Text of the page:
Swimmy (book)

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Swimmy (book).jpg
AuthorLeo Lionni
PublisherAlfred A. Knopf
Publication date
Media typeHardcover
AwardsCaldecott Honor

Swimmy is a 1963 picture book written and illustrated by Leo Lionni. The book is the story of a very small fish who stands out because he is a different color from all of his school. He is curious and adventurous, exploring the sea after being forced away from his home. When he meets a new school that fears leaving their safe rock and being attacked by a predator, Swimmy saves the day by being the leader they need. The book was a recipient of a 1964 Caldecott Honor for its illustrations.[1]


A very large tuna eats all the red fish who are swimming around, leaving the little Swimmy all alone. Scared and on his own, the little black fish swims away into the large ocean. He sees many beautiful and strange creatures on his journey until he finally discovers another school of little red fish, just like his own family used to be. He excitedly asks them all to come out and play, but they refuse. They are afraid of the big fish and don't want to get eaten. Swimmy tells them that they must make a plan, because they can't spend their whole life hiding in the rocks. He devises a plan to have all the red fish swim in the shape of a large fish - and then Swimmy takes his place among them in the place the eye would be. After that they are able to swim in the sea without fear - scaring the larger fish away wherever they go.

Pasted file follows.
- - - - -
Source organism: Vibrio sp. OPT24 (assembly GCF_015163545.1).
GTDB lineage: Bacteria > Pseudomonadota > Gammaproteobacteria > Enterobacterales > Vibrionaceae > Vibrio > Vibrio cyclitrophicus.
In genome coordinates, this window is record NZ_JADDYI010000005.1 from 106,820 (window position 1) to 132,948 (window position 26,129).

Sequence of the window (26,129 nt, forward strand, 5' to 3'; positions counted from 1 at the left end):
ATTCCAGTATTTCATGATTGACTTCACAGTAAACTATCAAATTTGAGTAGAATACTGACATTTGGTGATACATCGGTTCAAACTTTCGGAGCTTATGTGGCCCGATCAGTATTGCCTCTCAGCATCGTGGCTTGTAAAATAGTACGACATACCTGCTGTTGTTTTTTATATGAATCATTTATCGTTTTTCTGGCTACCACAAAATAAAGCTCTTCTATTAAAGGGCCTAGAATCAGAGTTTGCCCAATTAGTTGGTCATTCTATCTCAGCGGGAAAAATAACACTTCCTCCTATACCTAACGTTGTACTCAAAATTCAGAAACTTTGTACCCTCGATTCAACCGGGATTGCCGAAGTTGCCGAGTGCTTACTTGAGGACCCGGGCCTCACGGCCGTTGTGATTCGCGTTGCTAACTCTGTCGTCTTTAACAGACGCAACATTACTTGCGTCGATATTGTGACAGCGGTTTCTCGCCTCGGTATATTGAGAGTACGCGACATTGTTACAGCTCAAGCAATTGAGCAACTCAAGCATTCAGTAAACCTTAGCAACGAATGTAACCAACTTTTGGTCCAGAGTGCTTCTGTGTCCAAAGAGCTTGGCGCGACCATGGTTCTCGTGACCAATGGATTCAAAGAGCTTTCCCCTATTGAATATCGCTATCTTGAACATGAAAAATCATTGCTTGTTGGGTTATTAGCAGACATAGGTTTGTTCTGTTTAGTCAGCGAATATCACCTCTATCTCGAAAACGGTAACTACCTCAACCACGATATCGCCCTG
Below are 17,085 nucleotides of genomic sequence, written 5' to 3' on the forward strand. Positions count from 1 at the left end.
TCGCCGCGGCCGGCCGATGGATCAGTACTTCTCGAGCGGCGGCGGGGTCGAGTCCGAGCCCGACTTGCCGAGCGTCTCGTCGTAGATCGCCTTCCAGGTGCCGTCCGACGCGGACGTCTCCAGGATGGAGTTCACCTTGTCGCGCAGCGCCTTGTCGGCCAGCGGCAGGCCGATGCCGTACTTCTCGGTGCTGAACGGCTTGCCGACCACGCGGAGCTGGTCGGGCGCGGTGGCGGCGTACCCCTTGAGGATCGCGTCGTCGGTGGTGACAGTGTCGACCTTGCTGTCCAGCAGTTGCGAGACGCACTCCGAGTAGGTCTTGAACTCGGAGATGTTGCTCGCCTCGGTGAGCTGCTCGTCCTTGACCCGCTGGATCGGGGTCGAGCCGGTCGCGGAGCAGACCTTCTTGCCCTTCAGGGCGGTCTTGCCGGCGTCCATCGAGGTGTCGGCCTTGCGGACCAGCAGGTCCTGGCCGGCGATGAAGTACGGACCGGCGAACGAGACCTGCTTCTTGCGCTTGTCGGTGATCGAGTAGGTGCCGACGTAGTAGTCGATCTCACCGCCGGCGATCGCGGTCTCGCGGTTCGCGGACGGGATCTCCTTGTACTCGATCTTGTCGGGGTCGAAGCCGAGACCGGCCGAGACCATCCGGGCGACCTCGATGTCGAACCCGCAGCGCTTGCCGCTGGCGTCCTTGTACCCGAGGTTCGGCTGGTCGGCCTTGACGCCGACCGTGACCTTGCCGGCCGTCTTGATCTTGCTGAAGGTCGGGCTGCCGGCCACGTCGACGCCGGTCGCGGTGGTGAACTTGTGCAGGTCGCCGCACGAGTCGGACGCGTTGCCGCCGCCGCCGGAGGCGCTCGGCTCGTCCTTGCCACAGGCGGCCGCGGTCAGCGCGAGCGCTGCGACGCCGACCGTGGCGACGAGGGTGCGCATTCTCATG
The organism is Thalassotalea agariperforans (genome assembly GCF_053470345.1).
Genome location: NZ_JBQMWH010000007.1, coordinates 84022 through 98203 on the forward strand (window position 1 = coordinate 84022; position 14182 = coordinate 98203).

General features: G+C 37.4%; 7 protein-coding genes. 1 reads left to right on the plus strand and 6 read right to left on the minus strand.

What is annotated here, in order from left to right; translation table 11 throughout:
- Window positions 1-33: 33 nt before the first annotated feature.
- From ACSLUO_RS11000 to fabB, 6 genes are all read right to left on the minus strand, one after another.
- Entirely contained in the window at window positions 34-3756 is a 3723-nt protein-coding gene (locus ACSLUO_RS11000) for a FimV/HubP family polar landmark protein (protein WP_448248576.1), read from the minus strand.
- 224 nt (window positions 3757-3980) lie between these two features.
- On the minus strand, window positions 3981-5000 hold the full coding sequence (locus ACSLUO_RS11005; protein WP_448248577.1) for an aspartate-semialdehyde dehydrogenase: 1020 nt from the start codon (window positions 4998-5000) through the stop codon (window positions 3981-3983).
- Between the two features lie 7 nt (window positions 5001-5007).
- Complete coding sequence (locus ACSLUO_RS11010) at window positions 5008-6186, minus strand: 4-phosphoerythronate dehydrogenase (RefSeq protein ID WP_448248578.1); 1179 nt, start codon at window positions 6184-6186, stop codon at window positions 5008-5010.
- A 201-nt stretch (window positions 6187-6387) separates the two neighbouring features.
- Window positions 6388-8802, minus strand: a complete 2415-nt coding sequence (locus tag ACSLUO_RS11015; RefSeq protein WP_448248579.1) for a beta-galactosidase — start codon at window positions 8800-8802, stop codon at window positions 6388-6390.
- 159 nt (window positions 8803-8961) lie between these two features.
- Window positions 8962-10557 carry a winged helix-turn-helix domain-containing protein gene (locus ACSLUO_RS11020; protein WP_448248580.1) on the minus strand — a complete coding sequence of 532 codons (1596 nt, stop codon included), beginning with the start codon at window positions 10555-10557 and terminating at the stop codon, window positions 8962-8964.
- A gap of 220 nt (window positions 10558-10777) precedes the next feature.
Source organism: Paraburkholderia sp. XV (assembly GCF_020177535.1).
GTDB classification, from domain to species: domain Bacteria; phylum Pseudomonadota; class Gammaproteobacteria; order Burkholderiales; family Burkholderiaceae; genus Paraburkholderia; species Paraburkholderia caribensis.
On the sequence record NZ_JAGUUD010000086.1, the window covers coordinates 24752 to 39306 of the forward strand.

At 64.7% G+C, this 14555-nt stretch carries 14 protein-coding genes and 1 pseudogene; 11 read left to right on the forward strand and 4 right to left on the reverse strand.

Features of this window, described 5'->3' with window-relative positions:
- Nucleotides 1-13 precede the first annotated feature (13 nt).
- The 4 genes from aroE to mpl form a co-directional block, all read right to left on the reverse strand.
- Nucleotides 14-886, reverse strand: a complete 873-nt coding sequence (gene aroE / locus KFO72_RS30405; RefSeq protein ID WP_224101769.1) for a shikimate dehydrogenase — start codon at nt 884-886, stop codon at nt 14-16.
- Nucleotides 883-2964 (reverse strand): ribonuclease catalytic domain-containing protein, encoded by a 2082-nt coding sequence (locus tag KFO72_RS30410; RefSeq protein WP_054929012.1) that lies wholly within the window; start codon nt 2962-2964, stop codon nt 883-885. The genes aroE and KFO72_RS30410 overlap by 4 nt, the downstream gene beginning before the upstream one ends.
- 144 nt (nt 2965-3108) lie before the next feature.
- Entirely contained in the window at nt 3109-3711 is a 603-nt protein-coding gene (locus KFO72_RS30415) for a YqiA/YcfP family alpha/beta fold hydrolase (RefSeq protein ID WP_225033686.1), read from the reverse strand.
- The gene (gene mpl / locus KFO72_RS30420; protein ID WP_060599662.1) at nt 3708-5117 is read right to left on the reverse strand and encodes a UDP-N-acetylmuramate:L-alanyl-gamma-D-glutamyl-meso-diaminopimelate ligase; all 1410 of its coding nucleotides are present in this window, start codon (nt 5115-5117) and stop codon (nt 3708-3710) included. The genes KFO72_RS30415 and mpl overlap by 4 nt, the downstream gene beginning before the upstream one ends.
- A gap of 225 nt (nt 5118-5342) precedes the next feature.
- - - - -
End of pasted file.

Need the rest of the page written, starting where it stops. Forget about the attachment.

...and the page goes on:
Lionni uses paints and stamping in this book to create his underwater world. Lace, cloth and string are some of the objects used for seaweed, water and tentacles, respectively.


In his obituary, New York Times writer Steven Heller states, "When Swimmy says, 'I will be the eye,' it is clear that this is also a portrait of the artist as seer." Frances Foster, Lionni's long-time editor also said, "I think that's certainly the way Leo saw his role as an artist, seeing for people."[2] Lionni told teacher and author Vivian Paley that of all the creations in his writings, Swimmy was the character most like himself.[3]

Critical Reception and Awards[edit]

In her article “Fish Stories: Teaching Children's Literature In A Postmodern World.” Karen Coats uses Swimmy as an example of how children's books can be as intellectually demanding as writings for adult audiences. She posits that a book like Swimmy is a simple hero story to children, but adults are able to see additional messages about society and relationships that go beyond the surface story.[4]


  1. ^ "Caldecott Medal & Honor Books, 1938-Present". Association for Library Service to Children (ALSC). Archived from the original on 2019-03-29. Retrieved 2020-03-04.
  2. ^ "Leo Lionni, 89, Dies". Archived from the original on 2020-03-05.
  3. ^ Paley, Vivian Gussin. The Mouse That Roared. School Library Journal. 2000;46(1):46.
  4. ^ Fish Stories: Teaching Children's Literature in a Postmodern World. (Pedagogy, vol. 1 no. 2, 2001, p. 405-409. Project MUSE)